The high-limit room is ready for high rollers at the SLS Las Vegas Hotel & Casino. // © 2014 Robin Rockey
Feature image (above): The Foxtail Pool Club at SLS Las Vegas is the Strip’s newest spot to relax and catch some rays. // © 2014 Robin Rockey
Sin City received a shot of Los Angeles flavor with a side of youthful irreverence with the debut of SLS Las Vegas Hotel & Casino on Aug. 23. A $415 million renovation at the hands of L.A-based hospitality group Sbe transformed the former Sahara Hotel and Casino into a gaming, nightlife and culinary powerhouse. The property is the third addition to the SLS Hotel luxury collection, which includes locations in Beverly Hills and South Beach.
SLS Las Vegas is situated at the north end of the Las Vegas Strip and is the first resort-casino to open on the Strip in recent years. It’s also the latest to embrace the Las Vegas boutique hotel trend, following on the heels of The Cromwell and Nobu Hotel at Caesars Palace. With 1,613 guestrooms spread across three towers, and 60,000 square feet of casino space, the SLS is compact by Strip standards.
Beloved L.A. brands, such as Umami Burger, Katsuya, Griddle Cafe and retailer Fred Segal, impart West Coast flavor, while quirky touches from renowned French designer Philippe Starck, including eclectic chandeliers and a mix of geometric patterns, produce a playful vibe.
Kravitz Design Inc., founded by musician Lenny Kravitz, designed a handful of suites, adding a bit of a rock-and-roll sensibility. The design, however, is decidedly understated compared to the edgy, avant-garde and ultra-luxe feel of sister property SLS Beverly Hills, a business decision that will likely extend the brand’s appeal to a wider audience.
But what SLS Las Vegas lacks in the level of glitz and girth achieved by peers such as the Cosmopolitan or Bellagio respectively, it makes up for with an outstanding culinary program helmed by James Beard Award-winning chef Jose Andres.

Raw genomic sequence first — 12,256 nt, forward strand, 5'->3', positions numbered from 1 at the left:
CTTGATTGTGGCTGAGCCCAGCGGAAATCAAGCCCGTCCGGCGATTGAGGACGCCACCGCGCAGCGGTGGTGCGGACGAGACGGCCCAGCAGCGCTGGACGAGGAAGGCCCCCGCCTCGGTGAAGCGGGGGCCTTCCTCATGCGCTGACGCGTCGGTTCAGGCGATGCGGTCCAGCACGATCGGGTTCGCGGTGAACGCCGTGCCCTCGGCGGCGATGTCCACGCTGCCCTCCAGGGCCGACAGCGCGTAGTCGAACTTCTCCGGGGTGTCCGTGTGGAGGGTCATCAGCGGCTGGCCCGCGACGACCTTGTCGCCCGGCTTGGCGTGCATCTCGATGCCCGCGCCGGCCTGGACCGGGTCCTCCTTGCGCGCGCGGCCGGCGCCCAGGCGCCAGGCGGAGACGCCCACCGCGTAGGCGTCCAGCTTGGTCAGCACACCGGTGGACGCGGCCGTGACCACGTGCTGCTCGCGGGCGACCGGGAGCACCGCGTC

“I don't cook,” Andres said. “I tell stories as a way to share my experiences.”
Andres' food conveys a tale of upscale comfort with international flair. Nine restaurants offer options ranging from high-end sushi at Katsuya by Starck to handmade Asian noodles at Ku Noodle. The property’s signature restaurant, Bazaar Meat by Jose Andres, offers a wide array of meats and a few vegetable dishes. Andres describes it as his baby, calling it the “pumping heart” of SLS Las Vegas.
Sleek day/nightlife spaces, including live-music venue The Sayers Club (another L.A. crossover), Life nightclub and Foxtail Pool Club, provide entertainment options. Amenities including saunas and whirlpools are missing from the diminutive Ciel Spa — steam rooms and showers are the only options — but luxurious treatments, such as the “Red Carpet Facial,” are invigorating and on-trend.
In describing his vision for the hotel-casino, Sam Nazarian, CEO at Sbe, said he sought inspiration in the vibe of Las Vegas in the 1960s Rat Pack-era, eschewing superlatives in favor of a sense of intimacy and striving to create a gathering place for friends and family.
“In Vegas, everything has been done before,” said Nazarian. “We don't have the biggest rooms or the biggest conference center. But it's ours, it's sincere, it's well thought-out. There's love in it.”
In those terms, SLS Las Vegas could be considered a resounding success — a stylish, yet comfortable lifestyle hotel and casino, as well as a welcome modern addition to the north end of the Strip.